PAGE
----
My little cousin told me that she wants to grow up to be a social media “Influencer.”
As I think I’ve told you, I wanted to grow up to be a panther, so I said, “Hey, whatever’s cool, kid.” When I asked if there was any financial future in such an endeavor, I was met with the eyeroll that only a teenager can achieve: Oh, aren’t you cute?
Okay, kid, okay. Let me delve into the mysterious world of Influencers.
I don’t blame the kid for the exasperated rolled eyes. There is definitely money to be made as an Influencer. For example, PewDiePie (real name Felix Arvid Ulf Kjellberg) has an estimated net worth of $30 million (Wealthygorilla.com). Cara Delevingne (model and actress) “can reportedly earn…$230,000-300,000 per branded Instagram post,” according to Blog.archie.co. These guys play video games and frolic on the beach with friends. Interesting times, no?
Probably not surprising, my first thought was: how do Influencers file tax returns? Well, generally, Influencers are considered independent contractors. Stopirsdebt.com mentions that Influencers will receive a Form 1099 for every brand collaborated with ($600 and over). However, it’s pointed out that even if the Influencer is not provided with a Form 1099, the Influencer ought to know how much was earned and should report “it as part of [their] total receipts” (Vidiq.com).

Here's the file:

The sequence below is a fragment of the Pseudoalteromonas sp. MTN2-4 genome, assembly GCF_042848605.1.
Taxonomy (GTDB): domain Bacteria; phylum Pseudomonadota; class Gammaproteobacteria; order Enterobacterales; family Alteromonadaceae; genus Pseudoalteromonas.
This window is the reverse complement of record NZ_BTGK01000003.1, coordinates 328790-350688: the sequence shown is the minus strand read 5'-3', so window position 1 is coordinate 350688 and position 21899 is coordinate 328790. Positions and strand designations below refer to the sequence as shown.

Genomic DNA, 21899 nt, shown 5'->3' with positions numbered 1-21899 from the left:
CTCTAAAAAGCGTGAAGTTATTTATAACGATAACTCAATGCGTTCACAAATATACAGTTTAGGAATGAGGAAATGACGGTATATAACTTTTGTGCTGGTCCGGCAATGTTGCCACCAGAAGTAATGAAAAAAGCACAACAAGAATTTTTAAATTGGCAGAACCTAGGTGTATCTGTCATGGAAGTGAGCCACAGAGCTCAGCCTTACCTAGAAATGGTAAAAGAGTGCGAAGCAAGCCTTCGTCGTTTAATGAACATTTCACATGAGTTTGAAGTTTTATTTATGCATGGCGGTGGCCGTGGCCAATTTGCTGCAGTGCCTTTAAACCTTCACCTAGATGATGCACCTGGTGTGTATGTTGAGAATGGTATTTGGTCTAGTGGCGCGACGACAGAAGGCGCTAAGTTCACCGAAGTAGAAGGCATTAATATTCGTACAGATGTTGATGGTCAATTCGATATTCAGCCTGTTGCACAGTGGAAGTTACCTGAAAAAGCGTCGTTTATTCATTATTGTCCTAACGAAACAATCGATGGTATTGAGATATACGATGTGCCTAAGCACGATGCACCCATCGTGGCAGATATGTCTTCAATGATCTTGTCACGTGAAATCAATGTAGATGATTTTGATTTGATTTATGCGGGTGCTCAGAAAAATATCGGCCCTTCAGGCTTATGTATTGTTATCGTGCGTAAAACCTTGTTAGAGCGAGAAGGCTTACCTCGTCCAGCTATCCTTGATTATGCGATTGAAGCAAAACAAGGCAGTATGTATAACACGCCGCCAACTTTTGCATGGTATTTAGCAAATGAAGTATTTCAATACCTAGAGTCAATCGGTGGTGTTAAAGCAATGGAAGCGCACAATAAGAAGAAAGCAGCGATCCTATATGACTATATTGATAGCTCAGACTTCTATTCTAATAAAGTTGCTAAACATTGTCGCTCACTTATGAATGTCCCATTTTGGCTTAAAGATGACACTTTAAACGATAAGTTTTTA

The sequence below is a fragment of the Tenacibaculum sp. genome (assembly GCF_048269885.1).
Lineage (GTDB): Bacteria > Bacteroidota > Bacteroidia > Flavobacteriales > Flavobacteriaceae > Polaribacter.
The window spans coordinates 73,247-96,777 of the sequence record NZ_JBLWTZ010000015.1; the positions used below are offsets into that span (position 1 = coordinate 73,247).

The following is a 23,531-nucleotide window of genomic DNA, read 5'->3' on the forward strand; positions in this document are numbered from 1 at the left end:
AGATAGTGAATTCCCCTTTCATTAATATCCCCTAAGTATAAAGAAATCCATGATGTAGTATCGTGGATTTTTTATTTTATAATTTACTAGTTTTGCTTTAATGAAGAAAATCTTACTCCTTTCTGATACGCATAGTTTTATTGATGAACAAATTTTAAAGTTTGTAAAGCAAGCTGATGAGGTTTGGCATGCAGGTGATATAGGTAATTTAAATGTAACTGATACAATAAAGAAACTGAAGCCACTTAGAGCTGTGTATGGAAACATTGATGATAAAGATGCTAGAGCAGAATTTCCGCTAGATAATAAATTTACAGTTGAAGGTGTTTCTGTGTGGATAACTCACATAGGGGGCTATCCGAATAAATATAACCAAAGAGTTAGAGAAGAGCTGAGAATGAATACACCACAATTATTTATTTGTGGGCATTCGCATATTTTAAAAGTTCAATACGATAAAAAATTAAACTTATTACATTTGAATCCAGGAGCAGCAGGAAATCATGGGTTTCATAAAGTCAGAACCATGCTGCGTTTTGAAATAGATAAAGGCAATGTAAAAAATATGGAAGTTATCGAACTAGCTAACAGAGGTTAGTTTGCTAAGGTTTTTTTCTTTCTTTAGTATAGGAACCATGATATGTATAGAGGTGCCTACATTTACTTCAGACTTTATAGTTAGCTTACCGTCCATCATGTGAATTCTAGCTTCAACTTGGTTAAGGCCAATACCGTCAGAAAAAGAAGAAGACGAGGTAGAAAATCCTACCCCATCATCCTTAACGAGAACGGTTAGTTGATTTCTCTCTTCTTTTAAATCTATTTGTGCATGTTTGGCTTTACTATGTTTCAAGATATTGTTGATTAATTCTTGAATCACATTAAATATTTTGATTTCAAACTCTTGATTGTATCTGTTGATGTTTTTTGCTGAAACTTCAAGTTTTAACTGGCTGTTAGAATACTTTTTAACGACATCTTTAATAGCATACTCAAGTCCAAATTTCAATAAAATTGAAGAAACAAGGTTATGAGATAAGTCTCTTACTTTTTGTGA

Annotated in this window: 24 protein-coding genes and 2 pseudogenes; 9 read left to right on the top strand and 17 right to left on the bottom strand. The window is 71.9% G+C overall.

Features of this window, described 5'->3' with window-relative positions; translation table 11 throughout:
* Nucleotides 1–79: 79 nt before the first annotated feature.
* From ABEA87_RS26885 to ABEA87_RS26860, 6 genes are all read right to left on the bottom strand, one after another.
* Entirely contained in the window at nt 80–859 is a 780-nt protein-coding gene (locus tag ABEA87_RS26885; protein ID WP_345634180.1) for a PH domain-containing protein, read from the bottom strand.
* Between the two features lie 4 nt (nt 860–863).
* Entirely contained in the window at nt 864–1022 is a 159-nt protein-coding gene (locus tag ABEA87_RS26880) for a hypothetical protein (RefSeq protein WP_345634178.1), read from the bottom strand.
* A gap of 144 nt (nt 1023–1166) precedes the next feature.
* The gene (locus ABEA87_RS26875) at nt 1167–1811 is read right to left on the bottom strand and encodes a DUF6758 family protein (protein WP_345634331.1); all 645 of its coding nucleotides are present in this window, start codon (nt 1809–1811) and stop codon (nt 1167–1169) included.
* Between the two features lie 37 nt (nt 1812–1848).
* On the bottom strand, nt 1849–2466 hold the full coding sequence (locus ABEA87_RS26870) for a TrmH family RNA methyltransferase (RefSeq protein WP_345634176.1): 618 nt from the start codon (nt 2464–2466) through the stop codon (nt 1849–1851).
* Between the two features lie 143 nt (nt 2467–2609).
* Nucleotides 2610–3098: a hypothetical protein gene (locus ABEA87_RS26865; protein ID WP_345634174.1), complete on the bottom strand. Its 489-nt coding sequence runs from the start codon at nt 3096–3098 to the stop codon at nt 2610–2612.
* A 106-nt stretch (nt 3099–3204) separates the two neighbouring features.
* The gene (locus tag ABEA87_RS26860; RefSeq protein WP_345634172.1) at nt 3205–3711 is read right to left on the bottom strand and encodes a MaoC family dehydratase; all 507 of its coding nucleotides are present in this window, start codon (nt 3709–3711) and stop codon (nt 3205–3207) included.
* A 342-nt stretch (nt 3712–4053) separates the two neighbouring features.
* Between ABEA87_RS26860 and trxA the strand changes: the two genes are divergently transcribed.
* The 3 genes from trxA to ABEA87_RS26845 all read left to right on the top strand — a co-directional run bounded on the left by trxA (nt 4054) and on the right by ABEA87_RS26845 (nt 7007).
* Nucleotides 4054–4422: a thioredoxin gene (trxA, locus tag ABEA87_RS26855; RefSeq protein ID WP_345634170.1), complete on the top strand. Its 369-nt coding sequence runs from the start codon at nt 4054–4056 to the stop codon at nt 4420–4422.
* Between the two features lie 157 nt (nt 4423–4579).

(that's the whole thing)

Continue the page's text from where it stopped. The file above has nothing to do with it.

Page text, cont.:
Beyond reporting all income, successful Influencers are highly urged to set up quarterly estimated tax payments. As Mag.octoly.com advises, this can help the individual to “avoid paying a large lump sum at the end of the year.” This is especially important if a taxpayer can “expect to owe tax of $1,000 or more” when a return is filed (IRS.gov).
Besides just the regular independent contractor details, Influencers receive a lot of free “gifts” from companies. Usually, this isn’t a big deal if “the value of each product/service…does not exceed $100 (IRS.gov). However, if that value is over $100, the IRS cordially invites the declaration of the entire worth of the gifts to “be subjected to tax.”
Finally, there are deductions that an Influencer can claim. Like most independent contractors, these include things like home office, cell phones and travel. However, as Vidiq.com warns, the social media star has to be very sure to only claim amounts that are used for the creation of their content. I don’t think that an IRS audit would make for a very interesting post, but I could be wrong.
So you want to be a social media star? First: Create interesting content. Second: Wild success. Third: Get a Bourke Accounting professional to navigate you through ever-changing tax laws. As I’ve said before, Bourke Accounting experts keep up. Also, our talented Bourke Accounting bookkeepers can keep your books, record your estimated tax payments properly and answer any questions you might have.
Written by Sue H.